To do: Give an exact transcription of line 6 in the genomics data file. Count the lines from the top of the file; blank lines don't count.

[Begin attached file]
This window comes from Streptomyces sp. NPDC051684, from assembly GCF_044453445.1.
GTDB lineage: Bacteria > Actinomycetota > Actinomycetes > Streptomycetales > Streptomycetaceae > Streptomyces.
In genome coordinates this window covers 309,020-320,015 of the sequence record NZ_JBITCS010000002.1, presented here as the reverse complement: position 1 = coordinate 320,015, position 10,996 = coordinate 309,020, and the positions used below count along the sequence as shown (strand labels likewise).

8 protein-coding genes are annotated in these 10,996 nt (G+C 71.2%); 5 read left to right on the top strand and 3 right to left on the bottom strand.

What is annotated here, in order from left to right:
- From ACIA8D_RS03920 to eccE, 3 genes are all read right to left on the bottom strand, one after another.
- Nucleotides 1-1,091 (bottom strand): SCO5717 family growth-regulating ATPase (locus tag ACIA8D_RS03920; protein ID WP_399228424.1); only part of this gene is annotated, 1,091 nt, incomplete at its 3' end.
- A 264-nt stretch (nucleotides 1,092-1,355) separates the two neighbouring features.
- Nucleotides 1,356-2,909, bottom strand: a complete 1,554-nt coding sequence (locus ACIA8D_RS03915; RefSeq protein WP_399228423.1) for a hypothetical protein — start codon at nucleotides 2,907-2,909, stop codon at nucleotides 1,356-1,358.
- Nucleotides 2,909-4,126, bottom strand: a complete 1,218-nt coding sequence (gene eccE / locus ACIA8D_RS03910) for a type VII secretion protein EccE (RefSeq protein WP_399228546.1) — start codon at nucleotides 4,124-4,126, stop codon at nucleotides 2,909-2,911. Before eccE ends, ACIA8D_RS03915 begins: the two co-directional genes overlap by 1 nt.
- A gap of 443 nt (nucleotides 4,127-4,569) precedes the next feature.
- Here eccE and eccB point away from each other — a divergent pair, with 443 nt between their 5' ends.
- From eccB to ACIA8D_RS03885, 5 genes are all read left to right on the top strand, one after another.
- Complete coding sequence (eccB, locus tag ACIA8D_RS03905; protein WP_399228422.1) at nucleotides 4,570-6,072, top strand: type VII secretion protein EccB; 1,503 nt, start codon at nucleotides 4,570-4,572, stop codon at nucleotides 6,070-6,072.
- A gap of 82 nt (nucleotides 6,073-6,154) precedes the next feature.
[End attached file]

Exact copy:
- From ACIA8D_RS03920 to eccE, 3 genes are all read right to left on the bottom strand, one after another.